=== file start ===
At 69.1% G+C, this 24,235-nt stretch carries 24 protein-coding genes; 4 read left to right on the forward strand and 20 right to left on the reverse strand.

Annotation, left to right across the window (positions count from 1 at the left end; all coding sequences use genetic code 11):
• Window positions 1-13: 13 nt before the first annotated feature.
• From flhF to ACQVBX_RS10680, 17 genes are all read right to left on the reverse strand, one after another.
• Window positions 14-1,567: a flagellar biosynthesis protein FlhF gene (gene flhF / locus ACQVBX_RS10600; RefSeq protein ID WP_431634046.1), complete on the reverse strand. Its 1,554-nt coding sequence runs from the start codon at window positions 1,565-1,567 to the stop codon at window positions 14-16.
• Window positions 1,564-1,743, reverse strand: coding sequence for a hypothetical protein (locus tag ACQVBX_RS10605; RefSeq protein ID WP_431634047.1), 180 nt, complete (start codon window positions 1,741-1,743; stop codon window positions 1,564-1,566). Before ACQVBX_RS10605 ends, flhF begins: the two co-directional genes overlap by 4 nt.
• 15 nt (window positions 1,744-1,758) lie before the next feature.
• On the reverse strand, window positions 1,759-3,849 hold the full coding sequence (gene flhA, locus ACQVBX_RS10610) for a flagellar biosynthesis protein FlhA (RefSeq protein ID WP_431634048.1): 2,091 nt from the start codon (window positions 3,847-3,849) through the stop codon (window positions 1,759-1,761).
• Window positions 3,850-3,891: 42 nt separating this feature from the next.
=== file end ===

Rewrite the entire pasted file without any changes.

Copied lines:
At 69.1% G+C, this 24,235-nt stretch carries 24 protein-coding genes; 4 read left to right on the forward strand and 20 right to left on the reverse strand.

Annotation, left to right across the window (positions count from 1 at the left end; all coding sequences use genetic code 11):
• Window positions 1-13: 13 nt before the first annotated feature.
• From flhF to ACQVBX_RS10680, 17 genes are all read right to left on the reverse strand, one after another.
• Window positions 14-1,567: a flagellar biosynthesis protein FlhF gene (gene flhF / locus ACQVBX_RS10600; RefSeq protein ID WP_431634046.1), complete on the reverse strand. Its 1,554-nt coding sequence runs from the start codon at window positions 1,565-1,567 to the stop codon at window positions 14-16.
• Window positions 1,564-1,743, reverse strand: coding sequence for a hypothetical protein (locus tag ACQVBX_RS10605; RefSeq protein ID WP_431634047.1), 180 nt, complete (start codon window positions 1,741-1,743; stop codon window positions 1,564-1,566). Before ACQVBX_RS10605 ends, flhF begins: the two co-directional genes overlap by 4 nt.
• 15 nt (window positions 1,744-1,758) lie before the next feature.
• On the reverse strand, window positions 1,759-3,849 hold the full coding sequence (gene flhA, locus ACQVBX_RS10610) for a flagellar biosynthesis protein FlhA (RefSeq protein ID WP_431634048.1): 2,091 nt from the start codon (window positions 3,847-3,849) through the stop codon (window positions 1,759-1,761).
• Window positions 3,850-3,891: 42 nt separating this feature from the next.